Now it is four years later and this same boy is standing behind two other boys that are known for being ringleaders and instigators. They chose to bully my son and in this instance, John swayed to their side instead of standing up for his friend. Now, I don’t think this boy has changed and become a bully; I just think that quiet kids get scared that they will be on the receiving end if they stand up. That’s sad because I think that if he had defended my son that maybe another person would have stepped up too and then maybe another. It would have become a case of one becoming many, but it still needed just that one child to step up first.

But my son didn’t get to experience people coming to the rescue, in fact, I think what he will remember most is looking at the person who had always been his friend and seeing him side with the others. I can’t imagine what that felt like for him to know that he had absolutely nobody to stand up for him. Out of the twenty-something kids in that line, not one single child spoke up or got a teacher when these kids began physically pushing my child. Not one. And I’ll never know what that felt like for my son because his autism makes it very hard for him to interpret and express emotion and part of me doesn’t want to know. I’m not sure I could handle it.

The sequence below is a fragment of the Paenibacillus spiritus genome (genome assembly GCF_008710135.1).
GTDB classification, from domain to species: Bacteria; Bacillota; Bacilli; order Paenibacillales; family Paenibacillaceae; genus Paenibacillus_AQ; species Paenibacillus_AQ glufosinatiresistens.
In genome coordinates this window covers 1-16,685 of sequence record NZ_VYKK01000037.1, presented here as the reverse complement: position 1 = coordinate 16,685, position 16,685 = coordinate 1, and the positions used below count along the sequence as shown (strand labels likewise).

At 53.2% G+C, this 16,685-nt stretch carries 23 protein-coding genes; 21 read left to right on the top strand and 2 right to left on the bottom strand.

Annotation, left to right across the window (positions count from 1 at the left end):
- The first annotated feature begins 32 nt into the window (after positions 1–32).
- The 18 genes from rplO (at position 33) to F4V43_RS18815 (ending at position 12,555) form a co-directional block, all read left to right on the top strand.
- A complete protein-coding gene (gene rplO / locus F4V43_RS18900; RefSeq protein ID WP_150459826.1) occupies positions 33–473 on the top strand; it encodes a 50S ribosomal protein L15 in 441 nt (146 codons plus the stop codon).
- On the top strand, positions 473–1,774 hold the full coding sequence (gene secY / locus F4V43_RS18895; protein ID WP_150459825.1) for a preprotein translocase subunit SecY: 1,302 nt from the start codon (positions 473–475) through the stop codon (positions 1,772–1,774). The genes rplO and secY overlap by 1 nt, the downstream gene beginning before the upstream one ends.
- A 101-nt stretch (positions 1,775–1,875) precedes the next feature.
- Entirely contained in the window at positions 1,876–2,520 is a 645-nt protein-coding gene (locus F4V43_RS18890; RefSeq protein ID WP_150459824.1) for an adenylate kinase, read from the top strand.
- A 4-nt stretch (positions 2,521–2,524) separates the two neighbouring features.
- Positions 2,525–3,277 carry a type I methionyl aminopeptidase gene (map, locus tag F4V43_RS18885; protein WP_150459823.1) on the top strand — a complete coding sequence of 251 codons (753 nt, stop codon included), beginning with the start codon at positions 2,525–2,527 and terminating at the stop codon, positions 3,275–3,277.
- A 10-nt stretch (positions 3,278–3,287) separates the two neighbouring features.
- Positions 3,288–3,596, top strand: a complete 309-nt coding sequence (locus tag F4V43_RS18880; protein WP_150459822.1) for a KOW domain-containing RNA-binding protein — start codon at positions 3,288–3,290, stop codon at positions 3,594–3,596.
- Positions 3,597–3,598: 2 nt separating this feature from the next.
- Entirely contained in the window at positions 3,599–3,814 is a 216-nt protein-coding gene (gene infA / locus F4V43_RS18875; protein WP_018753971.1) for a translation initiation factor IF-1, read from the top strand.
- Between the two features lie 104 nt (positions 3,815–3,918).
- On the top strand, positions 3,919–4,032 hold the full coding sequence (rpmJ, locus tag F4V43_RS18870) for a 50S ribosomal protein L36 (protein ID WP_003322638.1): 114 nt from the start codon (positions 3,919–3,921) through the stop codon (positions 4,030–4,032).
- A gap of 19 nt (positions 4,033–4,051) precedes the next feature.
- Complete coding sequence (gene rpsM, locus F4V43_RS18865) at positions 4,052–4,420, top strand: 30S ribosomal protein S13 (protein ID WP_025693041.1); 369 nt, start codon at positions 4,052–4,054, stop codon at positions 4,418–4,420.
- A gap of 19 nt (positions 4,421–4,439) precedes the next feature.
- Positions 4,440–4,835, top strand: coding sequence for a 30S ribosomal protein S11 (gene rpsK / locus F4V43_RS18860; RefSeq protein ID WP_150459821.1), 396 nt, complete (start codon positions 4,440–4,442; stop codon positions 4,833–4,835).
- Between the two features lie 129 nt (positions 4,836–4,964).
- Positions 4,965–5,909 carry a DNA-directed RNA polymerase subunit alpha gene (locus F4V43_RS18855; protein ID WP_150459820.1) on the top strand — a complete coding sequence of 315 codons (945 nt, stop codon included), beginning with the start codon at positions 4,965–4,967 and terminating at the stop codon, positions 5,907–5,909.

He didn’t tell me about the incident for a week and the school certainly didn’t tell me, and the three boys were simply sent to the office, reprimanded, and sent back to class. There was no justice for my son and the other kids learned that it must not be a big deal to mistreat Carson or any other “different” kid for that matter.

So, needless to say, I’m pissed. I’m an educated, sympathetic woman who understands the roots of bullying and why they do it, but you know what, I’m tired of giving all the understanding and sympathy to the bullies. Bullying is a choice. I don’t care how crappy a kid’s life is, it is a conscious choice to hurt another person. For every child who chooses to empower themselves by making another child hurt, I guarantee there are three in similar situations who choose not to. Let’s look at my son as an example. Every single day he is reminded that he is different. He is told and shown that he isn’t cool. He’s a loser. He’s weird. And every single damn day he chooses not to make others feel like that. He chooses to be kind and try to make friends. He chooses to be one that can make a difference. If my autistic, bullied son can make the choice to be a kind human, then there is no excuse for the kids that don’t.